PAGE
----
Friday, August 31, 2012

Legalism Logistics

I spoke about legalism last week in my blog post entitled, "Legalism Loopholes."  I hinted that I would probably be writing more about this topic at some point--guess I am already feeling led to it.  This is a topic that can evoke a great deal of passion and emotion amongst people in the church.  In fact, it is actually the catalyst for more church fights and divisions than anything else.  It has never ceased to amaze me how prone we can be as people to want approval by others on nearly every matter in our lives (we are insecure at times), but how judgmental we can be to others who are not "doing it our way" (we try to transfer or deflect that insecurity).  Actually, those who are critical of the way others live (when it comes  to matters we are not called to judge--things that are not laid out as "sin"), are still exhibiting insecurity by trying to prove they are right and get a posse behind them to do things exactly as they do. As believers, we all agree that we are each uniquely designed by God, and we would all agree that we want to be who God made us especially to be.  But when we transfer our judgements onto others for things we are not called to judge, we are basically saying we want everyone to live the same life, look the same, and do the same things.

Last Sunday, I had the fun privilege of being asked to sing a shortened rendition of Aretha Franklin's song, "R.E.S.P.E.C.T.," to set up a sermon on disrespect.  The Head Pastor of our church requested it be sung to creatively set up the topic and our Music Director/Pastor offered the crazy op to me. Being a musician with a love of diverse music, I accepted with joy.  But due to my former legalistic upbringing, I had a little fear and trepidation about it after agreeing.  I found myself wondering if it would "offend" some in the congregation that I was singing a secular song from the 60's on the altar of God.  I had to release that fear to God and trust that Pastor Jim knew what he was doing.  He would have never gotten me to sing that song for church 13 years ago, so at least I'm making some progress, albeit slow! 

As I touched on last week, I grew up in a strict Baptist church where legalism was never mentioned, but practiced religiously.  It was one of those churches where pretty much anything "fun" was frowned upon (dancing, card playing, secular music, you name it)!  Singing anything but hymns on Sunday for congregational singing would have been strictly forbidden and frowned upon, (and singing an Aretha Franklin song in church probably would have been viewed as a call for God to strike with lightening)!  Over the years that I have been a believer, I have come to realize that the Christian walk is not always black and white.  Though there are many sins clearly laid out as, "sin," in God's Word, there are many other issues of daily living that are not as clear, as Romans 14 discusses.  I happen to believe wholeheartedly that this issue of music is one of these "grey areas."  Obviously, you can find music out there that is clearly "worldy" and even "evil" by the lyrics alone.  But I happen to think that most music is delightful and God-given.  I do not believe you have to listen to Christian radio only to be a devout believer or to remain sinless.  If I truly believed that, then I would have to also watch only Christian news programs, go to only Christian movies, view only Christian TV shows, purchase only goods from Christian businesses, and basically, never leave my house! (I am guessing that this would not be a very effective way to witness and minister for the cause of Christ)!  Where does one draw the line?  Once you start drawing these staunch, heavy lines of legalism the next thing you know you are completely surrounded, or worse you become hypocritical (you draw heavy lines in some areas and not others--and the lines don't all get drawn from the same argument in your "laws").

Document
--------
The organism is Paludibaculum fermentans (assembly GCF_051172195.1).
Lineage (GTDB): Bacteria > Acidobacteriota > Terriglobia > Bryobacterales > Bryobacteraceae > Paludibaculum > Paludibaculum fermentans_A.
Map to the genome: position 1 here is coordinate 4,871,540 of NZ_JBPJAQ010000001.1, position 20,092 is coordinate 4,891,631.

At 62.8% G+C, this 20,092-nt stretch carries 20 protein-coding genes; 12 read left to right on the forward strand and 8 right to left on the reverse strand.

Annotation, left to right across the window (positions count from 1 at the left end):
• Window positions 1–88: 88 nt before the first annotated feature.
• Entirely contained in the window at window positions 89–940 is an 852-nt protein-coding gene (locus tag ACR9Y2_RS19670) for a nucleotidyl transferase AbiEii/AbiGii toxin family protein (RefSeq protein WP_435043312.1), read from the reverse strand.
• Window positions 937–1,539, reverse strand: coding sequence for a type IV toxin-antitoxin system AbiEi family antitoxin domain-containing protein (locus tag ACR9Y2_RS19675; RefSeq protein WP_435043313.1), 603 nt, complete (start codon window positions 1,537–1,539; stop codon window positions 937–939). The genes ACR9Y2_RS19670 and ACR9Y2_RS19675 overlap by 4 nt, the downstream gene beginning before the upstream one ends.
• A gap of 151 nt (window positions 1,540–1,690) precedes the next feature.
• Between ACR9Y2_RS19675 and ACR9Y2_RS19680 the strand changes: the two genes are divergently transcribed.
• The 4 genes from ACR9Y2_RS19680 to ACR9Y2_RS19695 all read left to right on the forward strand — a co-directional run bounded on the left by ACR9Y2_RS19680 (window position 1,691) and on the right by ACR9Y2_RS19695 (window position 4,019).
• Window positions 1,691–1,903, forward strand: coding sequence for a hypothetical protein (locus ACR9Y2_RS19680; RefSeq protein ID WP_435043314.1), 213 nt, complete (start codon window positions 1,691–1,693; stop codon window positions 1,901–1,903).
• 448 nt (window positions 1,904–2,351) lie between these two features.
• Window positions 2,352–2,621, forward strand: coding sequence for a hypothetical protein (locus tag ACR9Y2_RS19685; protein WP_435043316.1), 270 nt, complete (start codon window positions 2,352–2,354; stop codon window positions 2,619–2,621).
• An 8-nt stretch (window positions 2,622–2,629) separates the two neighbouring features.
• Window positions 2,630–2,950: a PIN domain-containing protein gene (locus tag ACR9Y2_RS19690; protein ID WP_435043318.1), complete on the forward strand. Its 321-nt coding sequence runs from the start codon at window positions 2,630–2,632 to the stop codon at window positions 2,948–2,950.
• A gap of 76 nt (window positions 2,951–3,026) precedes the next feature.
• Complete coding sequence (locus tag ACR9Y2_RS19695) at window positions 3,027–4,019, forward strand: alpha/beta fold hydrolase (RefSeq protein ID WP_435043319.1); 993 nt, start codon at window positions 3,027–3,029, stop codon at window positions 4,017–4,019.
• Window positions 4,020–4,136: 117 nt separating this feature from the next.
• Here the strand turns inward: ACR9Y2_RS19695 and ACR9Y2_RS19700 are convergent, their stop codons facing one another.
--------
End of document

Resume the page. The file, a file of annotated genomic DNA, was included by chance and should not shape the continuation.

Much like watching TV shows, going to movies, watching the news, listening to music, or wearing stylish clothing, there are things we do in the world that could be viewed as, "worldly."  Though clearly not "religious" or "Godly," these things are obviously not inherently evil or bad.   I believe that God gave humans the creativity and intelligence to develop everything from technology to medications, and that usage of those innovations is many times a huge blessing and gift from God.  But as Christians, we are taught in God's Word to be in the world and not of the world (John 17:14-16; Romans 12:2).   This is where the grey areas come into play.   As Paul instructs us in 1 Corinthians 10:23, "All things are lawful, but not all things are profitable. All things are lawful, but not all things edify." In other words, there are some daily living issues that aren't inherently evil or sinful, but some of them may not bring anything good to your life or help build-up your life, either.  Paul goes on about this in further detail in Romans 14 when he explains that each person in the faith will have different personal convictions in these "grey" areas, based upon their own strengths and weaknesses, and that it is okay to agree to disagree on these matters.  It is up to everyone to decide privately for themselves in faith in the Lord.